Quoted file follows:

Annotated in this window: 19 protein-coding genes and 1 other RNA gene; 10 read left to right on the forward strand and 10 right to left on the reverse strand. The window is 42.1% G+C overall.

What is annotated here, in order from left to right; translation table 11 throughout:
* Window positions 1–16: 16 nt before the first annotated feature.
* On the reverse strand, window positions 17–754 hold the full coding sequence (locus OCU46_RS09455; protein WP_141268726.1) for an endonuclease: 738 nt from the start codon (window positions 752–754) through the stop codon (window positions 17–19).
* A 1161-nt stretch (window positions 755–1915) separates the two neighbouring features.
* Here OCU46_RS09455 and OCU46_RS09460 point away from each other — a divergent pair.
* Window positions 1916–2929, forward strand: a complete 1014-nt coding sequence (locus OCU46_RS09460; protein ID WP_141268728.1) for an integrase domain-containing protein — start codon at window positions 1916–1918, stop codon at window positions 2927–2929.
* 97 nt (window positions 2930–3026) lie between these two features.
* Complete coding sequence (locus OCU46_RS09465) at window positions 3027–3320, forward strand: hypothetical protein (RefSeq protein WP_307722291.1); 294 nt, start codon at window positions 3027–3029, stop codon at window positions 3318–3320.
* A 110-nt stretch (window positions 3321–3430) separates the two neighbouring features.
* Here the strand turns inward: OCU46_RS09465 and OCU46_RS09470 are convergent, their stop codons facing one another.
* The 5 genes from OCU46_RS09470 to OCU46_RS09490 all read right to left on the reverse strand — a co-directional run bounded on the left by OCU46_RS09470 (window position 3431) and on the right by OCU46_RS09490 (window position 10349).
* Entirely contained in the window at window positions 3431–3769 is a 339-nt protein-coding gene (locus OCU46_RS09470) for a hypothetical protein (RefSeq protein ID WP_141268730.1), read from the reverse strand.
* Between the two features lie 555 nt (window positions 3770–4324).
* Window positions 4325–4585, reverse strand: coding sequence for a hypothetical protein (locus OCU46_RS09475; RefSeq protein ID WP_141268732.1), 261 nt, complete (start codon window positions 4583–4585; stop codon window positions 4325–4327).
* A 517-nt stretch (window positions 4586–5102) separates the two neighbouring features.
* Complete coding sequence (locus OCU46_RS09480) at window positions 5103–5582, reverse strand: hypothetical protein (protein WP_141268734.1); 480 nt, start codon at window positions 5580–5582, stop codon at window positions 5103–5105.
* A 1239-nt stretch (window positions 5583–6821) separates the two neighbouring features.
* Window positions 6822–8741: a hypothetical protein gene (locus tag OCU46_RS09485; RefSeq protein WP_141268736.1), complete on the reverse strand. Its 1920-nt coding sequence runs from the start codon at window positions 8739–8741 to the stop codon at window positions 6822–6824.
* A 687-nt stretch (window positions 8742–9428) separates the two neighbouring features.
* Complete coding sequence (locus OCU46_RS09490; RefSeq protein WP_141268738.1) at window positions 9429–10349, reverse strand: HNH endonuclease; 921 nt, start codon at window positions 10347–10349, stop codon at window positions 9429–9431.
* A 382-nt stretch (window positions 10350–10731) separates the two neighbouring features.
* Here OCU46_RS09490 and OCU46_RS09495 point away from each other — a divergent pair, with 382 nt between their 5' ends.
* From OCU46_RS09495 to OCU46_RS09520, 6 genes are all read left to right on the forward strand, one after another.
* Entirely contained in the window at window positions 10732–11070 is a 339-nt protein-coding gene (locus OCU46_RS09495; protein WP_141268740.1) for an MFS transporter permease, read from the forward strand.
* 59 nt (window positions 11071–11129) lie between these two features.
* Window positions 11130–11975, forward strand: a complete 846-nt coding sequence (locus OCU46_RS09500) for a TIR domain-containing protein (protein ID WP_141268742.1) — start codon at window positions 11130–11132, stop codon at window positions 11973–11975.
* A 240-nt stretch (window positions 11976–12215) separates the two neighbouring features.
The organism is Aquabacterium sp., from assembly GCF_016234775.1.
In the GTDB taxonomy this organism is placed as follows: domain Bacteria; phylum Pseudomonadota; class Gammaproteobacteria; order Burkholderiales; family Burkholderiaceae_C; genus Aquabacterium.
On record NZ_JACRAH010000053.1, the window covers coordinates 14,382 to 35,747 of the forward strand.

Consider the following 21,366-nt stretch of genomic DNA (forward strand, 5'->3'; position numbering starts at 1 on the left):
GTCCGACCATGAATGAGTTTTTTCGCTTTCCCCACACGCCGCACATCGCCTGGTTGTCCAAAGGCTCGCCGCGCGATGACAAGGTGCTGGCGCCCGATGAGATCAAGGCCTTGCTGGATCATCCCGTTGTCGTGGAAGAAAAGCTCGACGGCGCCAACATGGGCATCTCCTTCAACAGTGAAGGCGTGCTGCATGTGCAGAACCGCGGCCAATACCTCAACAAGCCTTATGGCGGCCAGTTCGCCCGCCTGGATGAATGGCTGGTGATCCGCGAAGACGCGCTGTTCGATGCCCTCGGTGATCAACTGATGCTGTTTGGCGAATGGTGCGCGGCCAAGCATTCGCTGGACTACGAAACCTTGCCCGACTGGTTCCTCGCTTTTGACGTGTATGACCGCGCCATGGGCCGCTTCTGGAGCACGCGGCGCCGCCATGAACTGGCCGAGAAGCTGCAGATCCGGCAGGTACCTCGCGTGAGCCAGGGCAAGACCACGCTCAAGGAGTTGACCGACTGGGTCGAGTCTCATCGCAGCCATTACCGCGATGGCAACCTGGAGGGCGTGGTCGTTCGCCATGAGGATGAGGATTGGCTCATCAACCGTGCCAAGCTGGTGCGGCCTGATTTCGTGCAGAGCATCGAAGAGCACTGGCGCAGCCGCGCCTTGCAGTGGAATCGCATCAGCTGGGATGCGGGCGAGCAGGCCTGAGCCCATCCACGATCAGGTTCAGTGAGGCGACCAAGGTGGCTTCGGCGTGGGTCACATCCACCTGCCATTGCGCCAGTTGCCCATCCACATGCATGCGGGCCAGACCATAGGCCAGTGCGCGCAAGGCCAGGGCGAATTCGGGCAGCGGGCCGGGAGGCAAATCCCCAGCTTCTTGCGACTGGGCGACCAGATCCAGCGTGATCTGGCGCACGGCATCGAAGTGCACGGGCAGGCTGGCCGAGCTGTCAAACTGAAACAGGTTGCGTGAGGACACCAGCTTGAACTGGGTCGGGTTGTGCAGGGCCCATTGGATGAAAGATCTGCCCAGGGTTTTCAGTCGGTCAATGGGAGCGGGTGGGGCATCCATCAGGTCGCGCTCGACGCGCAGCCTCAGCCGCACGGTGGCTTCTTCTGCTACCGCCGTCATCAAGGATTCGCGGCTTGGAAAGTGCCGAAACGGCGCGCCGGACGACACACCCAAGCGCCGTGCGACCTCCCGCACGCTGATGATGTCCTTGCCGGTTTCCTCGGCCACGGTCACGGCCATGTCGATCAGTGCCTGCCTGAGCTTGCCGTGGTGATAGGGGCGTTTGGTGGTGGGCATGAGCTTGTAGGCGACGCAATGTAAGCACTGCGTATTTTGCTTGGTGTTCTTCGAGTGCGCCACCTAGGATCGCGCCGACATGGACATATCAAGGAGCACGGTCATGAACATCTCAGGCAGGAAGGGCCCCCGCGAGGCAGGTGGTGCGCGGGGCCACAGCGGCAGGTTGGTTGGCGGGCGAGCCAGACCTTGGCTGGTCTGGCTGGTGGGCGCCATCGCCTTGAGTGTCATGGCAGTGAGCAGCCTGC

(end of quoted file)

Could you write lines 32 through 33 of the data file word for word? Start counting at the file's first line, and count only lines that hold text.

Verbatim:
Consider the following 21,366-nt stretch of genomic DNA (forward strand, 5'->3'; position numbering starts at 1 on the left):
GTCCGACCATGAATGAGTTTTTTCGCTTTCCCCACACGCCGCACATCGCCTGGTTGTCCAAAGGCTCGCCGCGCGATGACAAGGTGCTGGCGCCCGATGAGATCAAGGCCTTGCTGGATCATCCCGTTGTCGTGGAAGAAAAGCTCGACGGCGCCAACATGGGCATCTCCTTCAACAGTGAAGGCGTGCTGCATGTGCAGAACCGCGGCCAATACCTCAACAAGCCTTATGGCGGCCAGTTCGCCCGCCTGGATGAATGGCTGGTGATCCGCGAAGACGCGCTGTTCGATGCCCTCGGTGATCAACTGATGCTGTTTGGCGAATGGTGCGCGGCCAAGCATTCGCTGGACTACGAAACCTTGCCCGACTGGTTCCTCGCTTTTGACGTGTATGACCGCGCCATGGGCCGCTTCTGGAGCACGCGGCGCCGCCATGAACTGGCCGAGAAGCTGCAGATCCGGCAGGTACCTCGCGTGAGCCAGGGCAAGACCACGCTCAAGGAGTTGACCGACTGGGTCGAGTCTCATCGCAGCCATTACCGCGATGGCAACCTGGAGGGCGTGGTCGTTCGCCATGAGGATGAGGATTGGCTCATCAACCGTGCCAAGCTGGTGCGGCCTGATTTCGTGCAGAGCATCGAAGAGCACTGGCGCAGCCGCGCCTTGCAGTGGAATCGCATCAGCTGGGATGCGGGCGAGCAGGCCTGAGCCCATCCACGATCAGGTTCAGTGAGGCGACCAAGGTGGCTTCGGCGTGGGTCACATCCACCTGCCATTGCGCCAGTTGCCCATCCACATGCATGCGGGCCAGACCATAGGCCAGTGCGCGCAAGGCCAGGGCGAATTCGGGCAGCGGGCCGGGAGGCAAATCCCCAGCTTCTTGCGACTGGGCGACCAGATCCAGCGTGATCTGGCGCACGGCATCGAAGTGCACGGGCAGGCTGGCCGAGCTGTCAAACTGAAACAGGTTGCGTGAGGACACCAGCTTGAACTGGGTCGGGTTGTGCAGGGCCCATTGGATGAAAGATCTGCCCAGGGTTTTCAGTCGGTCAATGGGAGCGGGTGGGGCATCCATCAGGTCGCGCTCGACGCGCAGCCTCAGCCGCACGGTGGCTTCTTCTGCTACCGCCGTCATCAAGGATTCGCGGCTTGGAAAGTGCCGAAACGGCGCGCCGGACGACACACCCAAGCGCCGTGCGACCTCCCGCACGCTGATGATGTCCTTGCCGGTTTCCTCGGCCACGGTCACGGCCATGTCGATCAGTGCCTGCCTGAGCTTGCCGTGGTGATAGGGGCGTTTGGTGGTGGGCATGAGCTTGTAGGCGACGCAATGTAAGCACTGCGTATTTTGCTTGGTGTTCTTCGAGTGCGCCACCTAGGATCGCGCCGACATGGACATATCAAGGAGCACGGTCATGAACATCTCAGGCAGGAAGGGCCCCCGCGAGGCAGGTGGTGCGCGGGGCCACAGCGGCAGGTTGGTTGGCGGGCGAGCCAGACCTTGGCTGGTCTGGCTGGTGGGCGCCATCGCCTTGAGTGTCATGGCAGTGAGCAGCCTGC